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(11 Posts)
Picturesinthefirelight Sun 20-Jul-14 10:09:27

Hypothetically - if someone wanted to retrain as a physiotherapist after a career in a different area, how likely would it be that they could be accepted onto a course with maybe non standard qualifications?

Dd is only Year 8 but has a real interest in this area, is developing a knowledge of the body & how it works, anatomy, muscles etc & is academically very able in science.

But she is training as a dancer & will only be able to study for a maximum of 2 a levels if any.

I'm sure I read somewhere about footballers retraining.

Picturesinthefirelight Mon 21-Jul-14 11:28:58


Bearcatt Mon 21-Jul-14 18:10:42

Physiotherapy has ALWAYS been a very competitive course to get on to.
I think that very high A level grades are required and I would imagine that 3 A levels are the requirement.
You might find out more by finding out which universities offer physiotherapy degrees and then look to see what their entry requirements are ie how many A levels and what grades.
That will be pretty straight forward to do on google.

Picturesinthefirelight Mon 21-Jul-14 18:13:04

I was wondering about post grad entry.

Most info I have seen says 3 science a levels. Dd will only have two, if any though I guess she could go back & study for a further one (do they still do night school?)

titchy Mon 21-Jul-14 19:51:39

Access course would be better than a levels taken in different sittings tbh.

I don't think there is a PG route but look at chartered institute of physiotherapists for more info.

sashh Wed 23-Jul-14 18:35:49

2 Science A Levels and a career in dance should be OK because the dance will give her a lot of experience relative to sports injury and knowledge about joints etc.

And before anyone slams me you can get on to physio courses with BTEC Level 3.

The problem might be money, at the moment if you already have a degree or degree level qualification then you have to pay full fees with no loan/grant and I can't see that changing.

BUT dancers are one of the few professionals who are allowed to retire early - 35 I believe, so it might be worth her starting a pension (yes I am serious).

Picturesinthefirelight Wed 23-Jul-14 18:40:06

She will probably (hopefully) get onto a Level 6 diploma course in Professional Dance at age 16 which is DaDa or privately funded rather than student loan funded. It's a 3 year course & she will take 2 a levels alongside it at the end of the 2nd year.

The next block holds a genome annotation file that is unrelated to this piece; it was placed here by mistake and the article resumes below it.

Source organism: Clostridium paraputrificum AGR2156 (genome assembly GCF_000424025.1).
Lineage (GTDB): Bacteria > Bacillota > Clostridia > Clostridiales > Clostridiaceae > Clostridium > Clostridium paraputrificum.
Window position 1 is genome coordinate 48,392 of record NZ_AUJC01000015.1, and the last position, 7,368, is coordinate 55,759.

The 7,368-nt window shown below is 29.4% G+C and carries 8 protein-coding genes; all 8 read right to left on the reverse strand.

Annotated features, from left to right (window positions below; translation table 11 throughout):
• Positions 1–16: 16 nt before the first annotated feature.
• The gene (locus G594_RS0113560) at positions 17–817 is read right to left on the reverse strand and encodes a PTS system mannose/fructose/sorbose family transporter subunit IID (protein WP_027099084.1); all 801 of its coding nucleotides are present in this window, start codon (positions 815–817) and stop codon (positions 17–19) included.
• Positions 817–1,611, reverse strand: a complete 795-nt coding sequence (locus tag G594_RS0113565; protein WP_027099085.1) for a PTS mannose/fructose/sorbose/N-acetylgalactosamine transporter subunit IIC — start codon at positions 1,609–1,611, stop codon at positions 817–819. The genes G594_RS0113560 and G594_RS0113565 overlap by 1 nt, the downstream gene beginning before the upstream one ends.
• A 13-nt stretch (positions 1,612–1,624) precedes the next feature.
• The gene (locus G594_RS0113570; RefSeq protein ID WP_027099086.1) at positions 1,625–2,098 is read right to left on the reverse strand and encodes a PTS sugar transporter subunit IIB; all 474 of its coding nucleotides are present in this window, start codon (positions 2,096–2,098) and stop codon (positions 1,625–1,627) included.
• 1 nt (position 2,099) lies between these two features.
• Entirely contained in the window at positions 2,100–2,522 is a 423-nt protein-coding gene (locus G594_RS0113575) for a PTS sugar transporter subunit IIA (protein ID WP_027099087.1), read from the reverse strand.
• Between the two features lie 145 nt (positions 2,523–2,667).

serin Sun 27-Jul-14 22:04:51

Year 8 is awfully young to be making choices about A levels and future careers.

If the job market for physiotherapists doesn't pick up, I wouldn't advise anyone to study it.

The prospects for nurses are much better and the pay is the same!

Picturesinthefirelight Sun 27-Jul-14 22:16:42

Dd would have no interest in becoming a nurse.

Yes it is young but to a certain extent by choosing the school she is at, a vocational school where you can do a maximum of 2 a levels alongside a diploma she has made certain choices already.

I was just trying to find out how easy or hard it would be to change direction.

cyclerunmum Sun 03-Aug-14 07:48:47


I may be able to offer some up to date advice as my DD has just accepted a place to study a 2 year pre registration physiotherapy course after graduating with a sport science degree.

She also had offers for the BSc physiotherapy degree as a back up so has been for a few interviews this year.

It is very competitive to get a place, but there is a post grad route as you can see. I'm not sure on the alternative entry requirements other than a related degree min 2.1, but it is worth a nosey at unis that offer this course (we are up north and Man Met, Leeds Met, York St John and Teeside do it), although there aren't that many that do.

Experience is very important for physio, any shadowing, voluntary in the caring sector is vital as all applicants can get the grades, but the additional experience is what gets them the places.

On the job front, DD has a friend who graduated from her BSc this year and already has a job. We were told (by the unis we visited) 90% of graduates are gaining employment at the moment, most within the NHS.

And finally, even with her existing BSc, the physio BSc place DD was offered was funded by the NHS, so previous degrees are not relevant to NHS fee funding. The pre-reg MSc is NHS funded too.

It is early days, but you can look into steering your DD in the right direction with extra curricular bits as the next few years go by, it all helps.

cyclerunmum Sun 03-Aug-14 07:50:20

Sorry, just to make it clear DD has a place on an accelerated pre registration masters course in physiotherapy (2 year post grad course).

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